The Mather is the result of a repositioning of two separate communities that Mather LifeWays had already been operating. The two original buildings were the Mather Home, built in the 1950s, and The Georgian, a former hotel that had been converted to senior living in the early 1960s and operated by a different provider until the 1990s, when Mather assumed sponsorship.
The communities were located across the street from each other and had been run separately by Mather LifeWays for more than a decade, says Zajdel.
“Residents of both communities acknowledged that it was time to make some improvements, and we knew we could achieve operational efficiencies by combining the two buildings into one unified community,” he says.
While The Mather still consists of two separate buildings, they’re now connected by an interior corridor that runs under the main street.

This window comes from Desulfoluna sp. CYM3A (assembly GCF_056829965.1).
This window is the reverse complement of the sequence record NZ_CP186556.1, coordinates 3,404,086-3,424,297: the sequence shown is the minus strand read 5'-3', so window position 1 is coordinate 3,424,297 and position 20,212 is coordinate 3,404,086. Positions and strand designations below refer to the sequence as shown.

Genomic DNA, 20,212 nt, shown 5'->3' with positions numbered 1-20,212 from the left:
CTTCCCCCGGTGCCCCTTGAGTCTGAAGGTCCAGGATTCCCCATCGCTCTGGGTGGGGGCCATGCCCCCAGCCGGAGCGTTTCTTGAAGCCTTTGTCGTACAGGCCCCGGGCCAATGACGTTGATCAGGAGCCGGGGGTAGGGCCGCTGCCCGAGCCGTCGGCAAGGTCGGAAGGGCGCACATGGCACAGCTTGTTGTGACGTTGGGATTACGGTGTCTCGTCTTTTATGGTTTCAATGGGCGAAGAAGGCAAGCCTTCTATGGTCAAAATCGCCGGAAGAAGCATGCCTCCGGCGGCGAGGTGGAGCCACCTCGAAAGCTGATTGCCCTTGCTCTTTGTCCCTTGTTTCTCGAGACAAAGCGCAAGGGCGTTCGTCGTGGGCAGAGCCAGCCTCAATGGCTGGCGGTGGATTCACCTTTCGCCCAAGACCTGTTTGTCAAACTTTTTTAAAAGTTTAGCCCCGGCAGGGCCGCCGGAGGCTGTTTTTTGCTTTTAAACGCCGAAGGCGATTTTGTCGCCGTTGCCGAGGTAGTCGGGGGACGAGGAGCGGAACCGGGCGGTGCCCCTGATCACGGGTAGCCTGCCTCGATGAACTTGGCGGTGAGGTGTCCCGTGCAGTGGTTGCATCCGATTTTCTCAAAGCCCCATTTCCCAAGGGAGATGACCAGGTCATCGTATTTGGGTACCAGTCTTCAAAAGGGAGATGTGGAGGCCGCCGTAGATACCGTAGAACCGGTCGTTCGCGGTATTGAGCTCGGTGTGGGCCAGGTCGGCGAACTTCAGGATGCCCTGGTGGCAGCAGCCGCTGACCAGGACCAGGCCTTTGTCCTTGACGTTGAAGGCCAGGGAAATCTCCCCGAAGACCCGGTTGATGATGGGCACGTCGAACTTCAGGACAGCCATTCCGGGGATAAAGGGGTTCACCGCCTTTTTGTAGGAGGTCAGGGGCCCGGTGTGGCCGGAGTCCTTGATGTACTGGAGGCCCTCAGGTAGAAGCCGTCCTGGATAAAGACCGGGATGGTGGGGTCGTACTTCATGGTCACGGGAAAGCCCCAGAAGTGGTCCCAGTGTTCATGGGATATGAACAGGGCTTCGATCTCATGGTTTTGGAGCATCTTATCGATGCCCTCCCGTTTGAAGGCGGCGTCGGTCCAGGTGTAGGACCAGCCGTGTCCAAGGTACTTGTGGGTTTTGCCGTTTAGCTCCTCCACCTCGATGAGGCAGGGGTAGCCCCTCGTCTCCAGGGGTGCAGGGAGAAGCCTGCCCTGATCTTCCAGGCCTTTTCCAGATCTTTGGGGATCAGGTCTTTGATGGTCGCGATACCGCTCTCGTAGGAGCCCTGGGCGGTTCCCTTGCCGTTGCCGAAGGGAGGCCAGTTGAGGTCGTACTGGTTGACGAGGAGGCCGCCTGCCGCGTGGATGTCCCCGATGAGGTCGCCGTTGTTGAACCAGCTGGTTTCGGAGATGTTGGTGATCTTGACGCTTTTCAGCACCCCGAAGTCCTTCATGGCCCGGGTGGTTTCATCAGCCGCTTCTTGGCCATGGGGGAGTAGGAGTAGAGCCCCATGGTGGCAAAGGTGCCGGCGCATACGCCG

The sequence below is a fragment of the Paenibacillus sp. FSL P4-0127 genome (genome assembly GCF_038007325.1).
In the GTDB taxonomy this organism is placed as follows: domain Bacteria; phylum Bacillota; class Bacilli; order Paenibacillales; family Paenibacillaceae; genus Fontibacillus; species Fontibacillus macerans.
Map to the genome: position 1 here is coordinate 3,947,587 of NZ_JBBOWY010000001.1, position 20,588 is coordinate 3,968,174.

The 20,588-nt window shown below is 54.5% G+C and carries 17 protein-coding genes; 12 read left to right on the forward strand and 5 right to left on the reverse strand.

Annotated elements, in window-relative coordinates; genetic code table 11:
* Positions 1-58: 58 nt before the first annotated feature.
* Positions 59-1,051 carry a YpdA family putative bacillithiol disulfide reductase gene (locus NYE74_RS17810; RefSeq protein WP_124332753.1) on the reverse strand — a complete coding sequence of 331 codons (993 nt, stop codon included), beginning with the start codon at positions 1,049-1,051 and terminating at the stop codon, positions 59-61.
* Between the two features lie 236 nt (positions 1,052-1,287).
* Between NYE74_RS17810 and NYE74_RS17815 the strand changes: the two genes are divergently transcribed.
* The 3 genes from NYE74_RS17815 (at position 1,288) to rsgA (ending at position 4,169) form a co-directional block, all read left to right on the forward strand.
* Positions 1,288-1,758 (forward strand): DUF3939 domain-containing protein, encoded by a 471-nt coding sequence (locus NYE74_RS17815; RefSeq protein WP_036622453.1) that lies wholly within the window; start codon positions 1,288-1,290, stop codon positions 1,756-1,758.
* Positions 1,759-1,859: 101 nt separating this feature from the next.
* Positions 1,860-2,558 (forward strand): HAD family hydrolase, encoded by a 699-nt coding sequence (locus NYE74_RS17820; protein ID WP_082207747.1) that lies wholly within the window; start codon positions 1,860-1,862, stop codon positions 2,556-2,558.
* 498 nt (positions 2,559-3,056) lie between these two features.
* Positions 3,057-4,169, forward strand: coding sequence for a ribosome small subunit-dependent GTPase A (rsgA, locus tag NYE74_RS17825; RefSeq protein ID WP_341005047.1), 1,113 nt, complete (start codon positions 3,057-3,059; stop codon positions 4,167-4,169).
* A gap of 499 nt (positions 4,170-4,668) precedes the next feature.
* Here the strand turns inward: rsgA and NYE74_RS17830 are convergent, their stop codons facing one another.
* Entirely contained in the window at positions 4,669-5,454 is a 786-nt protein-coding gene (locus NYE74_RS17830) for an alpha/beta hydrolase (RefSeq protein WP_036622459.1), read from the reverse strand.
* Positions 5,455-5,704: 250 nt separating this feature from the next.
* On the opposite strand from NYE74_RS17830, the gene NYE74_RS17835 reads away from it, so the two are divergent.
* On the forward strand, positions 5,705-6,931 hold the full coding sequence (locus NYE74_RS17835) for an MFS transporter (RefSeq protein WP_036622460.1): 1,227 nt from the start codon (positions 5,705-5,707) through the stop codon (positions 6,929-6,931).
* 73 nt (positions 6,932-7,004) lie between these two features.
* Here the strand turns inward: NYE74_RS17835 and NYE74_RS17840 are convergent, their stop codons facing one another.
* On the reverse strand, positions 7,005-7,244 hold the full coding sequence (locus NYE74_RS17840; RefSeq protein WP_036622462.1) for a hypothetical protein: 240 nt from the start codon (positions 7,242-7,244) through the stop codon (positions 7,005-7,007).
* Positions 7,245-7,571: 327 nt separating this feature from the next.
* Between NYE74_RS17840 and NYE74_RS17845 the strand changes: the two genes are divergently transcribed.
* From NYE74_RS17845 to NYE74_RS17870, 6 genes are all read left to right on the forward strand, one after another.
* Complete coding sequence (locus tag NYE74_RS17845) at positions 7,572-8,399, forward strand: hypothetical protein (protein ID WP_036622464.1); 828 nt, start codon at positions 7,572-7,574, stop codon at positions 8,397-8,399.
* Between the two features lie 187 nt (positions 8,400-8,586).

“That was part of the initial concept of creating two buildings, but one community: to provide many spaces in each of those buildings that complement each other, so residents use spaces on both sides of the street rather than just one,” Zajdel says.
When planning the community, Mather LifeWays and the Chicago-based architecture firm it hired, Solomon Cordwell Buenz, remained very mindful of the existing community’s context, which was especially important considering the sites’ locations adjacent to Evanston’s historical district, which dates back to the 1850s, he adds.
“This resulted in a very contextual approach to the design of the buildings. We chose a facade we felt was very complementary to the existing multifamily buildings along the street and drew from other buildings in Evanston,” he says, going on to note other features, including Juliet balconies, that are “very much part of the architectural vocabulary of Evanston.”